7. 7. International Journal of Mechanical Engineering and Technology (IJMET), ISSN 0976 – 6340(Print), ISSN 0976 – 6359(Online), Volume 5, Issue 12, December (2014), pp. 27-35 © IAEME 33 Figure 10: Signal after Post-processing of Plate Specimen 5. LAMB WAVES THROUGH COMPOSITE PLATE Figure 11 represents the signal received at locations 2, 3, 4, 5, and 6 when the PWAS at 1 was excited in the frequency band 50-350 kHz. These signals traveled over the bond area, consisting of the Teflon layers plus the adhesive in between. However it is remarkable that signals of good quality and strength are observed in spite the small size of our PWAS devices. Also noticed in Figure 11 is how frequency affects the amplitude of the signal transmission. This aspect is important for designing PWAS installation that is tuned to certain Lamb modes. Figure 11 shows that, at relatively low frequency, good signals are received. However, as indicated by the Lamb waver theory, these signals are of the flexural type (A0) and thus highly dispersive. Considerable interest are the signals of axial type (S0), which have a lower dispersion rate, and hence are better suited to ultrasonic NDE. This fact is very encouraging because the S0 modes have very little dispersion at 200-260 kHz and hence could be used in the pulse-echo mode Figure 11: Axial type and Flexural type Modes for Lamb Waves To determine the new signature, a least-squares approach is employed structure peak-to-peak response for all of the actuator and sensor pairs on the structure that do not have damage between them, the values of A0 for the healthy structure and the coefficient a for a specimen can be calculated. Results of the least-squares curve-fitting method are shown in Figure.12. Comparing the damage signature of delaminated plates with damage signature of healthy specimen, table 2 shows the peak amplitude for different plates for different delamination. 0 5 10 15 20 25 30 35 40 50 100 150 200 250 300 Amplitude(mv) Frequency in khz Sensor 1-2 sensor 1-3 sensor 1-4 sensor 1-5 sensor 1-6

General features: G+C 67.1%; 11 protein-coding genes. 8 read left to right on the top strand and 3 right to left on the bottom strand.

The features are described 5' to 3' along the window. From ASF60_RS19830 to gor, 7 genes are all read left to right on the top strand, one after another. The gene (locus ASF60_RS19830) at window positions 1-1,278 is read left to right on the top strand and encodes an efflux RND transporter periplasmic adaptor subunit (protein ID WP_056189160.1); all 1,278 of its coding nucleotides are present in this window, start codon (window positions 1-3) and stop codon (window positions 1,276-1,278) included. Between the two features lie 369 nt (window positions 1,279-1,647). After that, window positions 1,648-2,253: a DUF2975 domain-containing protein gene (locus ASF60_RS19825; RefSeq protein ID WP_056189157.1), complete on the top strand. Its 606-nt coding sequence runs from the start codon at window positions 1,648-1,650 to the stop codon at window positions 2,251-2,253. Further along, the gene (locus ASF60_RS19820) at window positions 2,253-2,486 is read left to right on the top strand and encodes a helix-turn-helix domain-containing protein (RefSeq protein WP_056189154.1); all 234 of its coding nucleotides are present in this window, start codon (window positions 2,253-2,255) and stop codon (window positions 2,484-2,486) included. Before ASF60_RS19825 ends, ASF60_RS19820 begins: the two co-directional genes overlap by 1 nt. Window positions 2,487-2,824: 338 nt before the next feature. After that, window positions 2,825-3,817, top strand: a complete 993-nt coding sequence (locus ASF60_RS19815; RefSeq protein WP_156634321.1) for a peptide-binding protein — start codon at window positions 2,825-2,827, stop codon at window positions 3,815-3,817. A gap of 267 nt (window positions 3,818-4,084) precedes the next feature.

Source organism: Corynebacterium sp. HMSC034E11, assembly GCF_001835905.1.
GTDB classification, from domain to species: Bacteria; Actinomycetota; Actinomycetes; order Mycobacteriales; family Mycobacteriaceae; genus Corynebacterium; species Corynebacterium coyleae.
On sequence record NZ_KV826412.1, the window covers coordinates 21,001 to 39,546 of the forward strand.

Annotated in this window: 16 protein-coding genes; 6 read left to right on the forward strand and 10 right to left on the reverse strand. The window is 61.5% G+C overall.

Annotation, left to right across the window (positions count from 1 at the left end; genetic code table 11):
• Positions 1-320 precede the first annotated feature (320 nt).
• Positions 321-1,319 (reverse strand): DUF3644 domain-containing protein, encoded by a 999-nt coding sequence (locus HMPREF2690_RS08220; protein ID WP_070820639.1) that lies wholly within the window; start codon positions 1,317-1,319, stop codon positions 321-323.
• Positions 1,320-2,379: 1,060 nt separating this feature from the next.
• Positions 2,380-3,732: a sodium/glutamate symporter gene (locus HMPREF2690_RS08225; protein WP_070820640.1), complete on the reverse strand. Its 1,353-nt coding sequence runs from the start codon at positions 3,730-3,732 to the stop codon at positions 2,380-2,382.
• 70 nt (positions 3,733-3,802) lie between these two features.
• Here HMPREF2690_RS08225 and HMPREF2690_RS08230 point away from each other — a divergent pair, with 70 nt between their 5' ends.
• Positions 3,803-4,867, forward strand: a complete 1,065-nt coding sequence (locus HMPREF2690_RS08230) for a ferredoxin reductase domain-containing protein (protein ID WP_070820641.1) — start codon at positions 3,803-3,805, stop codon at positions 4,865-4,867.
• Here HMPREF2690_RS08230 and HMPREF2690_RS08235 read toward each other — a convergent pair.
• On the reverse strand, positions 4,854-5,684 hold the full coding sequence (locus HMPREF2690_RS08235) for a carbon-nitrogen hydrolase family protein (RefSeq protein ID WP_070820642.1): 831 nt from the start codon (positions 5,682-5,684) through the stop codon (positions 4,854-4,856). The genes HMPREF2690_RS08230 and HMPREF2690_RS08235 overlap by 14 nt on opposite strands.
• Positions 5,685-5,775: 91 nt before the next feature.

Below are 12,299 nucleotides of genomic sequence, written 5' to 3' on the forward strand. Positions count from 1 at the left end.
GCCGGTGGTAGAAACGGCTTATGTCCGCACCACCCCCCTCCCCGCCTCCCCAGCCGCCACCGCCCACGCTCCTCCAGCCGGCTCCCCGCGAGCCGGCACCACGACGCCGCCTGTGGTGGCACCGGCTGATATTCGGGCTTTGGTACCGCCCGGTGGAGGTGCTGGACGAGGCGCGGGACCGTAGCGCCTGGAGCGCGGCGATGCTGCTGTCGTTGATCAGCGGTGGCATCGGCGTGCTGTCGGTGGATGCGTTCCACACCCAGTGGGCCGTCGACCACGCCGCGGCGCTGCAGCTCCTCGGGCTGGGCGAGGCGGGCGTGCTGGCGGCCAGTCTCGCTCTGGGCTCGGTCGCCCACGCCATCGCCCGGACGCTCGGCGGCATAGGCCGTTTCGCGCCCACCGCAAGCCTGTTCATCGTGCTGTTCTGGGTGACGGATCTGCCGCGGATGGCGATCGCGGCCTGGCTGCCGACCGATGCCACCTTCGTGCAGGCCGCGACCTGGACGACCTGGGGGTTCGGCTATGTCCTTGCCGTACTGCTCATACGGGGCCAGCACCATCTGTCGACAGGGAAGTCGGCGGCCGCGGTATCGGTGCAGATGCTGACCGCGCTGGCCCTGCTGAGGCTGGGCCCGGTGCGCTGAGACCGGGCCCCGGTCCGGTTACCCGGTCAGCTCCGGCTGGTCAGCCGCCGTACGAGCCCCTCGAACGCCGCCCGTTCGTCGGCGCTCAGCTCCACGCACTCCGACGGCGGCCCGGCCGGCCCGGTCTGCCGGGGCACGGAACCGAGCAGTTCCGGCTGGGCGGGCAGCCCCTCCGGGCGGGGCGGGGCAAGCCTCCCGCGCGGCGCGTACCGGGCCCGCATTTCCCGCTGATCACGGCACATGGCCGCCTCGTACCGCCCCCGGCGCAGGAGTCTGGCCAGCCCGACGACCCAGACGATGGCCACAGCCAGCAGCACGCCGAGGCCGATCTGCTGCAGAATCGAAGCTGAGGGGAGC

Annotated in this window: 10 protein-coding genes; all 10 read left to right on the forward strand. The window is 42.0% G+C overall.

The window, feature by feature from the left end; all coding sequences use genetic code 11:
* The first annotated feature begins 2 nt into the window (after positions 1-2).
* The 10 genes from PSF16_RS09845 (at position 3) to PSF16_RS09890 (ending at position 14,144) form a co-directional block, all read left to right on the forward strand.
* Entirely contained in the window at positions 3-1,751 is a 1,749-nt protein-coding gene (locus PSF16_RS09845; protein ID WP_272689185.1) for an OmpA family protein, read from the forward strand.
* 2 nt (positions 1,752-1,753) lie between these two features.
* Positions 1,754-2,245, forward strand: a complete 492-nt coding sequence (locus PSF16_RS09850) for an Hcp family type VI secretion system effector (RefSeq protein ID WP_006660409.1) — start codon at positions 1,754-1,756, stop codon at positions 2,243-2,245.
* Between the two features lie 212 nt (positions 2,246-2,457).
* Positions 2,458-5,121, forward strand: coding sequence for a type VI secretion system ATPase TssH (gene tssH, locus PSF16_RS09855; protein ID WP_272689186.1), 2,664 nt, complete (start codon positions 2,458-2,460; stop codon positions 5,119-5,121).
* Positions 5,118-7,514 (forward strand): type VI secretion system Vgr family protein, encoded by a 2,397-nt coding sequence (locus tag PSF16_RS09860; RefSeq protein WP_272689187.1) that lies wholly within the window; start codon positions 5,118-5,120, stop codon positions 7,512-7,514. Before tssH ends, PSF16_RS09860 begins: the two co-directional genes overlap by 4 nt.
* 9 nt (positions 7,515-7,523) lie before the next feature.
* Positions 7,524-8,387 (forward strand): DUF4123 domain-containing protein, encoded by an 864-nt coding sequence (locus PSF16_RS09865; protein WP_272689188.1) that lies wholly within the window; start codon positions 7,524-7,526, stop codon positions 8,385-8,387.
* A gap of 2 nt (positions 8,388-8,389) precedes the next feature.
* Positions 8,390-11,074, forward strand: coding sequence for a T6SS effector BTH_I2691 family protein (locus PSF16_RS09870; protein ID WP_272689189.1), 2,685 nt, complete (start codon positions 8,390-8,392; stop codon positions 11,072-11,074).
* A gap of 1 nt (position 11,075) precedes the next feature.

8. 8. International Journal of Mechanical Engineering and Technology (IJMET), ISSN 0976 – 6340(Print), ISSN 0976 – 6359(Online), Volume 5, Issue 12, December (2014), pp. 27-35 © IAEME 34 Figure 12: Effect of Distance of Propagation on Signal Amplitude Table 2: Results table for peak amplitude for different delamination 6. CONCLUSION The composite plate made of epoxy-fiberglass composite and one Teflon layer in the middle. The face sheets have higher stiffness, which is easier for the high frequency signal to propagate in while the composite plate has a higher ability to absorb the signal. So when delamination happens, the signal tends to travel more in the face sheet material, which reduces the high frequency components of signal that are absorbed. A new damage signature has been introduced to determine both the existence and the extent of damage; this signature is not sensitive to the distance between the active monitoring elements. Experiments have shown this signature to be effective and readily- obtained. Based on this study, an online real-time active monitoring system for damage detection has been successfully established. REFERENCES [1] Achenbach, J. D. (1973) “Wave Propagation in Elastic Solids”, North Holland Pub. Co., Amsterdam. [2] Alleyne, D. N.; Cawley, P.(1992) “The interaction of Lamb Waves with Defects”, IEEE, Vol. 39, pp.381-397, y = -1.009x + 37.09 R² = 0.961 0 5 10 15 20 25 30 35 40 0 10 20 30 40 SignalAmplitude(mv) Distance of Propagation (cm) signal amplitude Expon. (signal amplitude) Linear (signal amplitude) Specimen No. Propagation Distance (cm) Signal Peak Amplitude Ns Damage Specimen With Centered Square Delamination 7.5 (sensor 1) 32.8 42.90 Yes 19.5(sensor 2) 12.1 31.33 Yes 26.7 (sensor 3) 8.04 20.49 Yes Specimen With Centered Triangular Delamination 7.5(sensor 1) 32.1 42.12 Yes 19.5(sensor 2) 12.6 33.33 Yes 26.7 (sensor 3) 8.60 20.90 Yes Specimen With Outline Square Delamination 7.5 (sensor 1) 32.5 42.60 Yes 19.5(sensor 2) 22.18 44.75 Yes 26.7 (sensor 3) 16.20 42.36 Yes